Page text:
We are thrilled to announce a new cooperation that will strengthen our fight against illegal detention in Malta. Throughout 2023, we will be cooperating with the German NGO PRO ASYL in all our detention activities. This cooperation will boost our #ThereAreAlternatives campaign, pushing for Malta to bring its practices in line with fundamental human rights law.
In particular, PRO ASYL is providing us with financial support that will allow our lawyers to be more present in the detention centres to meet detained persons and see to their legal needs. This cooperation is also ensuring that our lawyers are able to visit our clients with much-needed interpreters, and to provide the people we meet with Fact Sheets about their legal situation.
The Immigration Appeal Board is established under Malta’s Immigration Act. It is tasked with deciding appeals on a long and varied list of immigration decisions: visas, age assessments, detention of asylum-seekers, reception conditions, removal orders, Single Work Permits, Specific Residence Authorisation… Because this list is so long and because it affects a core element of people’s lives, we cannot underline how important this Board is in Malta’s migration regime.
We appear before this Board on a weekly basis. In most situations, our clients are appealing decisions to detain them or decisions stating that they are adults and not children. But we have (big) issues with the Board, from how the law establishes it to how it operates in practice. These issues are presented in a recently-published article here.
We are extremely happy to share with you the publication of the most comprehensive report on Malta’s asylum regime, covering 2022: the Asylum Information Database report (AIDA). This year, the report also includes a separate Annex providing detailed information on the implementation in Malta of the Temporary Protection Directive throughout 2022. The AIDA report is published by ECRE.
The report provides in-depth information on the various aspects of the asylum regime: asylum procedure, reception conditions, detention, content of international protection. It is based on months of desk research, complemented with information provided by various entities…who we sincerely thank for their cooperation.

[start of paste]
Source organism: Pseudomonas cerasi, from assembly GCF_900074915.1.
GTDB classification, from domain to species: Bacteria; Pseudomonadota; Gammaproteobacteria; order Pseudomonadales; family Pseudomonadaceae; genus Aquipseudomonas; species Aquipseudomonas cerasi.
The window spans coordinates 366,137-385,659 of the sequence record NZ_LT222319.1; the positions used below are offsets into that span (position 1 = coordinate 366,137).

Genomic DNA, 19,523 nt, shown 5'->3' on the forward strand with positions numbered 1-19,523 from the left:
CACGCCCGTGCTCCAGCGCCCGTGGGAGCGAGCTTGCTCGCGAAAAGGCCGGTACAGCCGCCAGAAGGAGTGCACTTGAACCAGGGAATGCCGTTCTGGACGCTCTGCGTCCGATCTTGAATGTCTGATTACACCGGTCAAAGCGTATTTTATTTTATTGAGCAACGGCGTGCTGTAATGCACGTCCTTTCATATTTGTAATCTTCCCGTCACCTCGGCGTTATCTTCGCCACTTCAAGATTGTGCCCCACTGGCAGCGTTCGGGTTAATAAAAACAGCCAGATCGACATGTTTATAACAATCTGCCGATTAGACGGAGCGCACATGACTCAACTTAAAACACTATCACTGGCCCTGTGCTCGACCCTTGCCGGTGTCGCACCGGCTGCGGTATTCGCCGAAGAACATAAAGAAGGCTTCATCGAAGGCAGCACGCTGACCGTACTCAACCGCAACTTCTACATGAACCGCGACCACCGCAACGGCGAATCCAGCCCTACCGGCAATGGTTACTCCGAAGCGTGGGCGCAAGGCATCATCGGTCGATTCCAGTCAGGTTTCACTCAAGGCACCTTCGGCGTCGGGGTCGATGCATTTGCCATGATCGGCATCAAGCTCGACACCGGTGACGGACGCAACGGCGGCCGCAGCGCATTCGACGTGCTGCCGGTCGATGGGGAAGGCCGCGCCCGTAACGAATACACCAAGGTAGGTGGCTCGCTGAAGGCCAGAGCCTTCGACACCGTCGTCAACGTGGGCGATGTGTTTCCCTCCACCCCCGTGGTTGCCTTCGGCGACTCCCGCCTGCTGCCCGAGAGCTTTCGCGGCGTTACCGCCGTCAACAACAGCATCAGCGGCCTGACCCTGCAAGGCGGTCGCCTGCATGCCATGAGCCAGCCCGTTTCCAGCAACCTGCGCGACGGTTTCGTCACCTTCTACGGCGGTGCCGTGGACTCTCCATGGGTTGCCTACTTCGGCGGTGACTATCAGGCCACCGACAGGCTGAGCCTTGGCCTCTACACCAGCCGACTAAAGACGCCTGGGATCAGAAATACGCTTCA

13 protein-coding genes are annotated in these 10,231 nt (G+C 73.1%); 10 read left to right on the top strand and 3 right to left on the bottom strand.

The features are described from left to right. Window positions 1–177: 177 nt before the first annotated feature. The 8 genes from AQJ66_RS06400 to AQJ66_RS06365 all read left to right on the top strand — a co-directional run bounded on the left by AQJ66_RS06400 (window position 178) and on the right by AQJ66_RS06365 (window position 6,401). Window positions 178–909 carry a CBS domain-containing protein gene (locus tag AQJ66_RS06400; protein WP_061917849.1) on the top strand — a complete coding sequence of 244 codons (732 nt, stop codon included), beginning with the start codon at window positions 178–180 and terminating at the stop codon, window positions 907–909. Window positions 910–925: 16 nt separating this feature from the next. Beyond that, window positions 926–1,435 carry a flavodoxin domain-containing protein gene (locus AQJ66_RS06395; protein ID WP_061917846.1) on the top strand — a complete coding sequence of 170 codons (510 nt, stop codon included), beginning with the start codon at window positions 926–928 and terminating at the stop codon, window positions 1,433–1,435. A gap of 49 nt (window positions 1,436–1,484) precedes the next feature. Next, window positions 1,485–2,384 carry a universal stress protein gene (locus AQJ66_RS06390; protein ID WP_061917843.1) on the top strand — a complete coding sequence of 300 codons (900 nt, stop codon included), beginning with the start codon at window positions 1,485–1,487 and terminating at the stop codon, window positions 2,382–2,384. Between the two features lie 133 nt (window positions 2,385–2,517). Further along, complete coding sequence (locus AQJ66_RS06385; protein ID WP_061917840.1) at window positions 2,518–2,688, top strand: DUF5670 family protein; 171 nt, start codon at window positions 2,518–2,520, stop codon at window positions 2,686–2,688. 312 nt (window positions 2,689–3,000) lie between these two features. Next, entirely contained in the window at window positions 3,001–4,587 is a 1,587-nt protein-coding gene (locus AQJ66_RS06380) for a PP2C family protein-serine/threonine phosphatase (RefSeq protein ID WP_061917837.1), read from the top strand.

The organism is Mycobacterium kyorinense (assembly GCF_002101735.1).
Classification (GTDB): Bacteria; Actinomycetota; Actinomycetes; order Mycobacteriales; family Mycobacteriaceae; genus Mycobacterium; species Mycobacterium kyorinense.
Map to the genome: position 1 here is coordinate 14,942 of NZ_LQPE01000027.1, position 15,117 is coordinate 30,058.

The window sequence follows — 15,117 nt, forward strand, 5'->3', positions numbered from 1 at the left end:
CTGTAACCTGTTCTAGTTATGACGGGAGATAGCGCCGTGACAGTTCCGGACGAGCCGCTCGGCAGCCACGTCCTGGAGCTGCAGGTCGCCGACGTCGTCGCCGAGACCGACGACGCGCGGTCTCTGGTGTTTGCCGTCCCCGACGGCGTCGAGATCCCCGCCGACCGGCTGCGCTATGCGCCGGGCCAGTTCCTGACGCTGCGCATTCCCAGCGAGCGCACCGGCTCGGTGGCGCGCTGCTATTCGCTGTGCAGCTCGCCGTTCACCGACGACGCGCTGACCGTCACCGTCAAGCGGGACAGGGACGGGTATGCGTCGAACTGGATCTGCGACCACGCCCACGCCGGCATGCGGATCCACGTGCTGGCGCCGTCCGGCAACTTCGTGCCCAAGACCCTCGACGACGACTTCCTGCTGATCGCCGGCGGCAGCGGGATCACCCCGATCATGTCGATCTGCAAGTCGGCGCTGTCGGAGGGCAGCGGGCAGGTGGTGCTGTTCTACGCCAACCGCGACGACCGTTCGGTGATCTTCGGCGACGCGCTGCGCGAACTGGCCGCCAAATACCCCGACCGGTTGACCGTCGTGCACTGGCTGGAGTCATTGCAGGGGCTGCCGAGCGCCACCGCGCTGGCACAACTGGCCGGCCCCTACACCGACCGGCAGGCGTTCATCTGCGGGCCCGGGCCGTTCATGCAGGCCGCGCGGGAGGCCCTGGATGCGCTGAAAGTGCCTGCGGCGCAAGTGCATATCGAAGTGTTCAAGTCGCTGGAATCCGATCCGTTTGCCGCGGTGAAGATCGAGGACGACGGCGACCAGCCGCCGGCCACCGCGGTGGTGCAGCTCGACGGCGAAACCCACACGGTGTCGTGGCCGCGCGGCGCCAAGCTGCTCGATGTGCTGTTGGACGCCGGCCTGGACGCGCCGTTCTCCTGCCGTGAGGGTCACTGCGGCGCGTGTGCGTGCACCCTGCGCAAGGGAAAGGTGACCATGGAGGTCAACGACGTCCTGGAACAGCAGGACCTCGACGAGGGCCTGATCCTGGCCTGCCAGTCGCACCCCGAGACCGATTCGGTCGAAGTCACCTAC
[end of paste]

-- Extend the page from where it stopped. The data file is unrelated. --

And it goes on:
Last month, I had the privilege to participate in a training organised by the OSCE Office for Democratic Institutions and Human Rights on the topic of Human Rights at International Borders: Monitoring, Safety and Security of Human Rights Defenders.
This week was a unique opportunity to take a step back from my daily duties as a Legal Officer at aditus foundation. In fact, it is extremely easy to get caught up in the busyness of providing legal assistance to the most at need in a period when migration policies are increasingly austere. I believe it is crucial to dedicate some time to think about what we do, why we do it, and how we do it in order to have the ‘bigger picture’ in mind and achieve greater goals.
In yet another critique of Malta’s detention regime, yesterday the European Court of Human Rights ordered Malta to release seven children from a detention centre. In its ruling, the Court indicated that Malta should “ensure that the applicants’ conditions are compatible with Article 3 of the Convention and with their status as unaccompanied minors.”.
This decision, ordering Malta to release the children from detention, confirms that Malta is indeed detaining persons who are in most need of care and protection. It also underlines that this approach is simply unacceptable.